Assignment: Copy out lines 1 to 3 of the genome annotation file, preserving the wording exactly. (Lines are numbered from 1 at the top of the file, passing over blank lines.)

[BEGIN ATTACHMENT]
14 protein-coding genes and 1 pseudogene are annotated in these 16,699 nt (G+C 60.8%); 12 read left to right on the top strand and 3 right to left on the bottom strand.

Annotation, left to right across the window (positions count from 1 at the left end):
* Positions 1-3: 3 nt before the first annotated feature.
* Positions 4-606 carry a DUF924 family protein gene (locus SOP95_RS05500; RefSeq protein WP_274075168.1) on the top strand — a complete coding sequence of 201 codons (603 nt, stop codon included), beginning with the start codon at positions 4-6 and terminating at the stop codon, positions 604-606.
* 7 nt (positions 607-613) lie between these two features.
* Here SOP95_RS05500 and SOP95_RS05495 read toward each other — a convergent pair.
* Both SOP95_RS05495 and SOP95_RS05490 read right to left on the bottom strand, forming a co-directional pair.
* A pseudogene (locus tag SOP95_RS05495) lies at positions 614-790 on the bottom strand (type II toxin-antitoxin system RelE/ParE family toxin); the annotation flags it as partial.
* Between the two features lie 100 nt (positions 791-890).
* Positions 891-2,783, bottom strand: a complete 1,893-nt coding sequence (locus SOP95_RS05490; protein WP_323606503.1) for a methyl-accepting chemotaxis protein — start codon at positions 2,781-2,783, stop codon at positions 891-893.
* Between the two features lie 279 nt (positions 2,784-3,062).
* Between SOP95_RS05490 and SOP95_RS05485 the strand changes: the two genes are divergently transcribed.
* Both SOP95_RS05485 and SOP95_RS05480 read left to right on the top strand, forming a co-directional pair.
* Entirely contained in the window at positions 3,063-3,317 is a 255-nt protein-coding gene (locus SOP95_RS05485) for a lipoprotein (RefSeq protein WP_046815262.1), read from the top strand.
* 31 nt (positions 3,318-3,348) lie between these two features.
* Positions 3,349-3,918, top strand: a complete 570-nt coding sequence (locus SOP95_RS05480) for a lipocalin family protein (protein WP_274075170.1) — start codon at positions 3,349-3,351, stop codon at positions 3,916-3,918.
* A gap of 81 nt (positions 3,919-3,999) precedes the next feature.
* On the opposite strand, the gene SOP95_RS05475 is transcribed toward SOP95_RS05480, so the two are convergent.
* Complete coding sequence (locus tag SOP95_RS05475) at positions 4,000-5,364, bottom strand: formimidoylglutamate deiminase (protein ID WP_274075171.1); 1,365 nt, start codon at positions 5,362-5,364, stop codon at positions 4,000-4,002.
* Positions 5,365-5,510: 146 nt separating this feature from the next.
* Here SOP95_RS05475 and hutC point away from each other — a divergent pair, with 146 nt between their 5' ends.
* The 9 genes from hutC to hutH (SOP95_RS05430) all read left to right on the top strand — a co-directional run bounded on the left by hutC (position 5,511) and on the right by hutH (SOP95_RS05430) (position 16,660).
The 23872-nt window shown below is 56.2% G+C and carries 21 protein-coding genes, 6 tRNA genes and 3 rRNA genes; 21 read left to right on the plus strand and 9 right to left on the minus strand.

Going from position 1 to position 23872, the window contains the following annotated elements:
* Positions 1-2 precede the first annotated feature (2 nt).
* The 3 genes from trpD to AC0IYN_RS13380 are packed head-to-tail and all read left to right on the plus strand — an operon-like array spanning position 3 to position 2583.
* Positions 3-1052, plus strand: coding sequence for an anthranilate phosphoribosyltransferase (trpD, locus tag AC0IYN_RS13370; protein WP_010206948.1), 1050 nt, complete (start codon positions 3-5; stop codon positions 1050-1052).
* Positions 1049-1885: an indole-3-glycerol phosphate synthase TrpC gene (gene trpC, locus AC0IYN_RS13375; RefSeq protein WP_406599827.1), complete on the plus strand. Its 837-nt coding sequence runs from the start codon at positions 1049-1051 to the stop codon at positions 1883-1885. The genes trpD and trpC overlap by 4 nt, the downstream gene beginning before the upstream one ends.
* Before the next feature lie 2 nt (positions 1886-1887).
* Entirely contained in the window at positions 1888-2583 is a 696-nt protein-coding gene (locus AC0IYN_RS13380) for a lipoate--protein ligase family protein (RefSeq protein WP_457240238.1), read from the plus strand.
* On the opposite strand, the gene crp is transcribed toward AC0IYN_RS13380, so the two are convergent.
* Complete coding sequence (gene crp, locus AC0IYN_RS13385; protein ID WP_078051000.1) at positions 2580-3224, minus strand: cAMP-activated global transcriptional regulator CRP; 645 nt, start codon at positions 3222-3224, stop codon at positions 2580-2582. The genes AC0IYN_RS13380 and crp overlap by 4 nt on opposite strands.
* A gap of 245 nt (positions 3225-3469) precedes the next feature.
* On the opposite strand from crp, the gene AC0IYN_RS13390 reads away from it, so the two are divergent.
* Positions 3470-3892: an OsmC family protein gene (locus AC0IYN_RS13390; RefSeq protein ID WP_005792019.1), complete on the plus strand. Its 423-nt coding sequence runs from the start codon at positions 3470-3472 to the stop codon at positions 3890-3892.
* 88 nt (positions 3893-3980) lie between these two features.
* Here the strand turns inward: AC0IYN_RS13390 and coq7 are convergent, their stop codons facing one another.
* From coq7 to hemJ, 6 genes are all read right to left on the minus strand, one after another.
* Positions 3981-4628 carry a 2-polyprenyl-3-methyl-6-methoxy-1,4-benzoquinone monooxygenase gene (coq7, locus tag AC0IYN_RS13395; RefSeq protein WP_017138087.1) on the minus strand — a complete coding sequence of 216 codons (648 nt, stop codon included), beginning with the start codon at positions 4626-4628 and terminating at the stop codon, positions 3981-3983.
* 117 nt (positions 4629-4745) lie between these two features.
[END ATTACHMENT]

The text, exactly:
14 protein-coding genes and 1 pseudogene are annotated in these 16,699 nt (G+C 60.8%); 12 read left to right on the top strand and 3 right to left on the bottom strand.

Annotation, left to right across the window (positions count from 1 at the left end):
* Positions 1-3: 3 nt before the first annotated feature.